Further on, Lyman, like Dee in “Everyday Use”, when his persuasion gains momentum, accuses Lipsha of mistreating the pipe, “Only you'd rather keep it your leaky trunk, or stuffed in your footlocker. Somewhere like that. You don't deserve it!” (87), and promotes the pipe to the status of an authentic masterpiece, “it's a work of genuine art” (87). Finally, Lyman manages to borrow the pipe from his nephew. Ironically, almost immediately afterwards, he succumbs to his gambling passion and is forced to deposit the pipe temporarily at the pawn shop in order to buy a ticket home. The pawnbroker, acquainted with the assessment criteria of ethnographically marked items, accepts the pipe, a pawn now, as a worthy guarantee for the money lent. Consequently, the pipe becomes a commodity, as bell hooks suggests, “often in contemporary capitalist society ... 'folk art' is an expensive commodity in the marketplace ”(125).
Lyman may infuse the pipe with personal, familial, institutional and monetary value, but at the same time, both grudgingly and humbly, he is conscious of its ceremonial and sacred dimension. After he recovers the pipe from the pawnbroker's, an episode of which he is ashamed to speak, he feels that the pipe has been violated. Lipsha says, “He tells me that he has the pipe back, but asks if I mind if he keeps it for a couple more weeks ... He says he has to have it exorcised, has to have it reblessed, but no matter how much I prod him he wil not tell me what has happened” (Erdrich 99). Lyman comes to realize what he has always known but was not ready to admit: that the pipe is above all a sacred object. Ultimately, by giving the pipe back to Zelda, his half-sister and Lipsha's aunt, who is the informal linchpin of the community and predictably a future leader, Lyman admits that he has misused the pipe. Lyman’s gesture might possibly be interpreted, though it is not sure, as his resignation from the previous business plans. It also differentiates him from Dee, who treats the quilt as a metonym for the past and rejects the quilt as an object to be used on an everyday basis. Lyman, on the other hand, accepts the pipe as “an everyday” object (in this case “everyday” comes to signify an object used within the community not exhibited(.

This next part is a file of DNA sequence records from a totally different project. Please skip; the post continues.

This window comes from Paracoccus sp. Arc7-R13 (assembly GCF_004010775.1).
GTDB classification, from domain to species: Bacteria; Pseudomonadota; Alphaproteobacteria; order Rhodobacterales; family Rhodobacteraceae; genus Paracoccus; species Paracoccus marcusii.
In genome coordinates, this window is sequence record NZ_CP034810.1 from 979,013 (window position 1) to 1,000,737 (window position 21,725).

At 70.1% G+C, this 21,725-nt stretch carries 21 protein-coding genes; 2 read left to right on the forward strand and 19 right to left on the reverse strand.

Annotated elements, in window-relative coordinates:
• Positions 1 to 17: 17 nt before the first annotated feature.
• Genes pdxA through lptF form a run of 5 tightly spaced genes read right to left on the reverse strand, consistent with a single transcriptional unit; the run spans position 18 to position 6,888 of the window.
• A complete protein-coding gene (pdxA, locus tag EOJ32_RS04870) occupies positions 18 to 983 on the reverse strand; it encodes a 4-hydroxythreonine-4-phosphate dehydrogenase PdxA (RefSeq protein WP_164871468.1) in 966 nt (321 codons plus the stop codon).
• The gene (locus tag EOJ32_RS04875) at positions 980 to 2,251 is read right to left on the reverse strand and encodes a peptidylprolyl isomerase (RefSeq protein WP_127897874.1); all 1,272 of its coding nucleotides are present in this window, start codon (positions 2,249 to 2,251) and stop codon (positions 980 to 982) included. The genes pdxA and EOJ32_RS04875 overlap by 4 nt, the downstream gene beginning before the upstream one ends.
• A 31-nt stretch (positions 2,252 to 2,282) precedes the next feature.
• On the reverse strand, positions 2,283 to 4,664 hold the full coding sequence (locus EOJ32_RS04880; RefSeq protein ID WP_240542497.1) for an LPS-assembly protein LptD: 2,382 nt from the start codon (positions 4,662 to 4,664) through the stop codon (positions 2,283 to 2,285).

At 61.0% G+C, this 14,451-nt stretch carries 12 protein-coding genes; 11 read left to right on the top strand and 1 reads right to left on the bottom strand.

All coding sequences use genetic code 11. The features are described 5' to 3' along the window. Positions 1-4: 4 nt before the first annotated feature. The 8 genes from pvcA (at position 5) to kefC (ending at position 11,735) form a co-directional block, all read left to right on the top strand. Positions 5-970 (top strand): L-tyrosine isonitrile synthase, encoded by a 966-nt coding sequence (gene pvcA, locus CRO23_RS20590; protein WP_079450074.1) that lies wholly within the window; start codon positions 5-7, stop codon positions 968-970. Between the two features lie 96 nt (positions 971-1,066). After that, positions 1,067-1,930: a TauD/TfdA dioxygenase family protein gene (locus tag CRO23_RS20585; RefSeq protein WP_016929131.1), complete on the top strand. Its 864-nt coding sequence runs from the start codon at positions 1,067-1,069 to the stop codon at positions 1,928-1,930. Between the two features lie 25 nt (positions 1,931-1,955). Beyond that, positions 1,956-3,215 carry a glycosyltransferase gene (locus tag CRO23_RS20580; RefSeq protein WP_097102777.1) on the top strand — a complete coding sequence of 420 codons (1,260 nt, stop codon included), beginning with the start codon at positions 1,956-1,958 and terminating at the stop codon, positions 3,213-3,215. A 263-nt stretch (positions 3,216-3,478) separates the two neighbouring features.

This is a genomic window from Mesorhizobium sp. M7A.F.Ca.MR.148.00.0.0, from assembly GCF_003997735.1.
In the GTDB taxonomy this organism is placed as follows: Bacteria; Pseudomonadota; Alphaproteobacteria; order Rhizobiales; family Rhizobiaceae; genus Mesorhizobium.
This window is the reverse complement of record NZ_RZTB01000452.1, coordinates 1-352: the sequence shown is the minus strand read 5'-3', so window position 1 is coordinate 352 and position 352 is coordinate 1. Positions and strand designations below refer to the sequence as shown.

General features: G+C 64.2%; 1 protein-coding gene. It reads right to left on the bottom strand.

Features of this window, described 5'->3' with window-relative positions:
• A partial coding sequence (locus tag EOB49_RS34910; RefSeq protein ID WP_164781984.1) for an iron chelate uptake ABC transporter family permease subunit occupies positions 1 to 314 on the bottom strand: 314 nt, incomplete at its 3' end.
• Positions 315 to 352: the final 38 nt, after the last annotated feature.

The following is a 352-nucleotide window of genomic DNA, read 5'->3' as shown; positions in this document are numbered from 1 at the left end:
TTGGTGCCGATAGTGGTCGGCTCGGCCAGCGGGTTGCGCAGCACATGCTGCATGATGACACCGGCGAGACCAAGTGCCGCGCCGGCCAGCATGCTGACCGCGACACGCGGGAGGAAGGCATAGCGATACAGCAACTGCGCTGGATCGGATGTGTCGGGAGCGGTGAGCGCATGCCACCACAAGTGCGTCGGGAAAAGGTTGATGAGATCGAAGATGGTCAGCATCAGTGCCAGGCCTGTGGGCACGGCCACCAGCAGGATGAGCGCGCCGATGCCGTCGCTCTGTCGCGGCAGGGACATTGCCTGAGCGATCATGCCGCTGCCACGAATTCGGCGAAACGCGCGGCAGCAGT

When it is returned to the community, the pipe, an ancestral sacred object, acquires a contemporary communal meaning. It appears to play a great role in the Chippewa imagining of their own community; more precisely, it facilitates this imagining and provides a base for identity. As Benedict Anderson claims in Imagined Communities, “all communities larger than primordial villages of face-to-face contact (and perhaps even these) are imagined” (6) . The recurrent first person plural narratorial voice, every other chapter, simultaneously, embodies and constructs the community.
The pipe leads both a diachronic and synchronic existence. It is a link with the historical past, Anishinaabe ancestry and traditional arts and crafts. It is historical, because the pipe was present at all the most important events in the community’s history, that pipe is that very same one smoked when the treaty was drawn with the U.S. Government.... This is the same pipe refused by Pillagers who would not give away our land, the same one that solemnized the naming ceremony of a visiting United States president's wife, but it is also the pipe that started the ten-summer sundance. It is a kind of public relations pipe, yet with historical weight. ( Erdrich 39).
It also has a cultural and artistic value: “The stem is long as my arm, double barreled, one of a kind. It is quilled the old way, and the bowl is carved by some expert long forgot, the red stone traded from South Dakota” (39(.
The pipe not only lies at the core of Chippewa historical continuity, history being the knowledge the community reveres and strives to retain, but also shapes present day representation and Chippewa identity: the pipe’s authenticity accentuates Chippewa religious independence and modern political self-determination. The North Dakota community presented by Erdrich appears to be self-governed: it makes crucial business decisions on its own, leads a distinctive spiritual life (inside the community a ceremonial significance is added to the multiplicity of meanings assigned to the pipe.